SLA produces a part with a good, smooth surface finish and fine resolution. However, SLA is relatively slow, making it unsuited for high volume production.

SLS parts have a more rough surface finish that requires  post-processing. Yet, SLS parts are faster to make. They are also stronger than SLA pieces, so they are more suited for functional engineering parts.

Both processes are inexpensive compared to their conventional counterparts, requiring no hard tooling as with plastic injection molding.

SLA and SLS models typically have layer thicknesses of .3mm with a lateral deviation of .1mm.

The advantage of all 3D printing processes is that is easier to create complex pieces that are physically impossible to make with conventional or subtractive manufacturing.

We offer both SLA and SLS prototyping to create solid physical models in ABS, nylon and other grades of engineering plastic.

SLA and SLS models typically have layer thicknesses of .3mm with a lateral deviation of .1mm. Finer tolerances than this can easily be achieved with post machining per customer requirements. See ourtolerance guidefor information about our capabilities and plastic materials available.

Our technicians are experts at optimizing designs for manufacturing and will provide you with this support when yourequest your free quote. Contact us to see if SLA or SLS printed prototypes are the right methods for your next project.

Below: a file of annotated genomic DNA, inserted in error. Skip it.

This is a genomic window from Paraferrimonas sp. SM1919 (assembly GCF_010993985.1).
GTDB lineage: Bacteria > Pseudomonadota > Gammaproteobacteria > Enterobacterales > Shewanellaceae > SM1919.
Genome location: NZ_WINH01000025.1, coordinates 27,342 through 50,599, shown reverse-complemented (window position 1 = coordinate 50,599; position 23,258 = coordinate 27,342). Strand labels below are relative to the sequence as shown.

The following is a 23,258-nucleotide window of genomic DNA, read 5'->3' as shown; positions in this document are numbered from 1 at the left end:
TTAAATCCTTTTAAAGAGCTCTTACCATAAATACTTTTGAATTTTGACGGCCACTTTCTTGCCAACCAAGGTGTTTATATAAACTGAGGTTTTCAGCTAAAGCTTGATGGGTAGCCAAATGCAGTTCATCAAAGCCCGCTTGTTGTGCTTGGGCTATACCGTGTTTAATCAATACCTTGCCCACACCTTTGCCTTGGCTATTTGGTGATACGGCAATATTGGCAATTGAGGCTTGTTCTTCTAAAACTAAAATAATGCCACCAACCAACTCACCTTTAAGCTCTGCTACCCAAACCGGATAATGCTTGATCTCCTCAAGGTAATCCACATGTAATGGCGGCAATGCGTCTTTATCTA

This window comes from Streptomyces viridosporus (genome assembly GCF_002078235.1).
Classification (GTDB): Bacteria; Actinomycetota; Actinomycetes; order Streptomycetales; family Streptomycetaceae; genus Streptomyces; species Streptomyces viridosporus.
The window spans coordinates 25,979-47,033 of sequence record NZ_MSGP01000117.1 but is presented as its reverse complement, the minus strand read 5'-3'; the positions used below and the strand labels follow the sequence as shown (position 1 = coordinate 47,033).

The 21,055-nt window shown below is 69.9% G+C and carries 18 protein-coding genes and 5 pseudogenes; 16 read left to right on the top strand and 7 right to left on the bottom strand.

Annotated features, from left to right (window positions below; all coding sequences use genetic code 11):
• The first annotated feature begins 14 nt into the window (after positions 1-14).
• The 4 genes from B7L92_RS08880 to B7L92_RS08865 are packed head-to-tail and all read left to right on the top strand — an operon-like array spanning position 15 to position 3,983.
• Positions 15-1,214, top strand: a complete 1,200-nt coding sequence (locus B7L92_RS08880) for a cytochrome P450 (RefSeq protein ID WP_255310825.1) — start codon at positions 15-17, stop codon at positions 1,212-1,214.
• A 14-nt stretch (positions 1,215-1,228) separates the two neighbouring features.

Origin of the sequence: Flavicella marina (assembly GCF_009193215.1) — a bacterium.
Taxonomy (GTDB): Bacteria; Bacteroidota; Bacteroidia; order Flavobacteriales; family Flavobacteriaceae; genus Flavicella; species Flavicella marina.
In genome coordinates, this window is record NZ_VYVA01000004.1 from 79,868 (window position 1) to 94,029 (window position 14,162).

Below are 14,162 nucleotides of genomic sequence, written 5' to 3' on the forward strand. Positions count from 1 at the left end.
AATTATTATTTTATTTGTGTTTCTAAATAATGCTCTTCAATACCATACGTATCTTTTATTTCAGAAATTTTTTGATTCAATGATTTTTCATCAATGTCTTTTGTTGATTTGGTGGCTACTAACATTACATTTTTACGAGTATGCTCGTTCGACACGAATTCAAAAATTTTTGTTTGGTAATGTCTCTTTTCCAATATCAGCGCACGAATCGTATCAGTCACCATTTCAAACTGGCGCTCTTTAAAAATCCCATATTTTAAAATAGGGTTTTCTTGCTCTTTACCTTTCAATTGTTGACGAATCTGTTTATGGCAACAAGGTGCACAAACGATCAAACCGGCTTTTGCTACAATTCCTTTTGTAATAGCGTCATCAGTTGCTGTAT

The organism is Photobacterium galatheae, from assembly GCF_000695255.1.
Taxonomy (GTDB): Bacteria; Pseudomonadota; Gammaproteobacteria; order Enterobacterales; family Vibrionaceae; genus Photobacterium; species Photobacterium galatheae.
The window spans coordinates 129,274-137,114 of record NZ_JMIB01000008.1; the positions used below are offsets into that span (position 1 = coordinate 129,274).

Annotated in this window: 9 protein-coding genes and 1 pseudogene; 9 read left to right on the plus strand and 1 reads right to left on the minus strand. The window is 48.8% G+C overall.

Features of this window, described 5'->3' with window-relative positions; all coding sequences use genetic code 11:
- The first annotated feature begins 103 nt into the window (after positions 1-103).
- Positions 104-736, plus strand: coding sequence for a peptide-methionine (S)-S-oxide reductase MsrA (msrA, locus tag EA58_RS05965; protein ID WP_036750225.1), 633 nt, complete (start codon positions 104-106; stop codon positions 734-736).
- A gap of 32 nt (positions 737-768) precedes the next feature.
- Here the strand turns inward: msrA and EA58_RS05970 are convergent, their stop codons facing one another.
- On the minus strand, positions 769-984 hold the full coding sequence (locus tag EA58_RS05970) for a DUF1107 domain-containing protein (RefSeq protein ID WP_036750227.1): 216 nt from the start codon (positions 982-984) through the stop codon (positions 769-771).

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Rapid Prototyping with JS

Rapid Prototyping with JS: Agile JavaScript Developmentis a hands-on book which introduces you to agile JavaScript web and mobile software development using the latest cutting-edge front-end and back-end technologies including:

Rapid Prototyping with JS on the Internet

Continuous Deployment and Integration

Example of using 3rd-party API (Twitter) and jQuery

Message Board with Parse.com Overview

Message Board with Parse.com: REST API and jQuery version

Setting up Backbone.js App from Scratch

Views and Subviews with Underscore.js

Message Board with Parse.com: JavaScript SDK and Backbone.js version

Message Board: Run-Time Memory Version

Wintersmith Static Site Generator

Intro to Express.js: Simple REST API app with Monk and MongoDB

REST API app with Express.js and Monk

Intro to Express.js: Parameters, Error Handling and Other Middleware